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Why Companies Should Care – Industrial Water & Wastewater Management

For World Water Day 2017, the United Nations put the focus on the importance of reducing and reusing wastewater. According to UN.org, more than 80% of all the wastewater from our homes, cities, industry and agriculture flows back into the ecosystem via lakes, rivers and other bodies of surface water, polluting the environment while losing valuable nutrients and other recoverable materials in the process.

Guy Ryder, the Director-General of the UN International Labor Organization (ILO) and the Chairperson of UN-Water, laid down the gauntlet for businesses and private citizens alike to improve their management of wastewater and help achieve the 2030 Agenda for Sustainable Development.

“It’s all about carefully managing and recycling the water that runs through our homes, factories, farms and cities,” Ryder said. “Everyone can do their bit to achieve the Sustainable Development Goal target to halve the proportion of untreated wastewater and increase safe water reuse by 2030.”

Initiatives like this are among the reasons why wastewater treatment has become an increasingly critical part of plant operations over the last decade. Manufacturing companies in all industrial sectors are working to reduce consumption of water, a finite resource with increasing international demand. There are several motivations for doing so; one is to remain compliant with tightening wastewater treatment, handling, and disposal regulations, as well as the Clean Water Act (CWA), the Resource Conservation and Recovery Act (RCRA), and the Safe Drinking Water Act (SDWA). State and local municipalities have several additional standards that companies must adhere to as well.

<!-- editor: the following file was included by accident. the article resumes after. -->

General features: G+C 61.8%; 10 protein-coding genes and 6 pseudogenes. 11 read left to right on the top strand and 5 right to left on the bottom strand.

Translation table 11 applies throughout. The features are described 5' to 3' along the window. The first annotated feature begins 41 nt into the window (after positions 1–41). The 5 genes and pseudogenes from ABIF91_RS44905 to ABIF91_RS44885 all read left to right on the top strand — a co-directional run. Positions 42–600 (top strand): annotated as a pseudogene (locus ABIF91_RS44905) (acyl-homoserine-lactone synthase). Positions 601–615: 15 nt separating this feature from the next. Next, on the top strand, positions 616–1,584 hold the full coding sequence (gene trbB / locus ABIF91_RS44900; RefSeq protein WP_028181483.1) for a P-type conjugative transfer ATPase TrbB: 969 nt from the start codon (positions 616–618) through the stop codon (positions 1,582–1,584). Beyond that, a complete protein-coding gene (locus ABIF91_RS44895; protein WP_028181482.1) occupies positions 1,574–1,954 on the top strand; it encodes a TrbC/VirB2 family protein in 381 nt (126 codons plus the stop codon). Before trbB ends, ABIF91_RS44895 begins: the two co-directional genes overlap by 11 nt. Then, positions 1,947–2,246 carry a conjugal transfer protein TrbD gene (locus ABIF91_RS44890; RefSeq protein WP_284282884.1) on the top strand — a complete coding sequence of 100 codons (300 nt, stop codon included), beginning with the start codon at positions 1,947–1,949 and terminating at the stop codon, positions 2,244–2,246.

Other reasons to recycle wastewater include improving a company’s working environment, employee morale and public image, as well as adhering to ISO 14001 initiatives. These days, promoting a “green” operation by putting a priority on environmental awareness and sustainable operations translates to happy workers, loyal customers and satisfied investors.

From a strictly dollars and cents standpoint, companies should care about wastewater treatment and reuse because it allows them to cut dramatically rising operational costs and increase profitability. Getting rid of used water-based coolant or wash waters can be expensive. Companies have to pay for handling, trucking, and treatment by their local POTW (Publicly Operated Treatment Works). Plus, they have to replace it all with clean water. So, their costs can vary based on local water supplies, fuel prices, and even the edicts of the POTW.

Wastewater Treatment Management Goals

The goal should be to recycle coolant, wash water and other fluids internally to increase tool life, improve product quality, reduce maintenance, and prolong the usage of working fluids. Then, when the time comes to finally dispose of them, companies have a smaller volume to get rid of, or a concentrated stream they can treat themselves for lower cost handling at the POTW.

While it certainly makes business sense to treat and re-use wastewater in-house, it can be a daunting task for companies that don’t specialize in doing so. Up-front costs associated with implementing a wastewater treatment system can seem prohibitive as well. Of course, at the heart of any such system is the equipment itself. For companies that are concerned about the impact their wastewater has on both the environment and their bottom line, there is a variety of wastewater equipment available – each designed to perform specific types of treatment and deliver a quick return on investment.

Conclusion

In today’s world, there are many available options that make it possible for companies to do the right thing with their wastewater, both environmentally and from a business perspective. By working with a fluid filtration partner that brings decades of expertise and a broad product offering to the table, they can boost their bottom line and join the United Nations’ crusade to cut the amount of untreated wastewater in half and increase the reuse of safe water by 2030.

Seven common types of equipment for treating wastewater include ultrafiltration systems, vacuum evaporators and distillation systems, reverse osmosis systems, paper bed filters, solid bowl centrifuges, tramp oil separators and vacuum filter systems.

For information on how a PRAB system could help you with your water or wastewater management processes contact us today.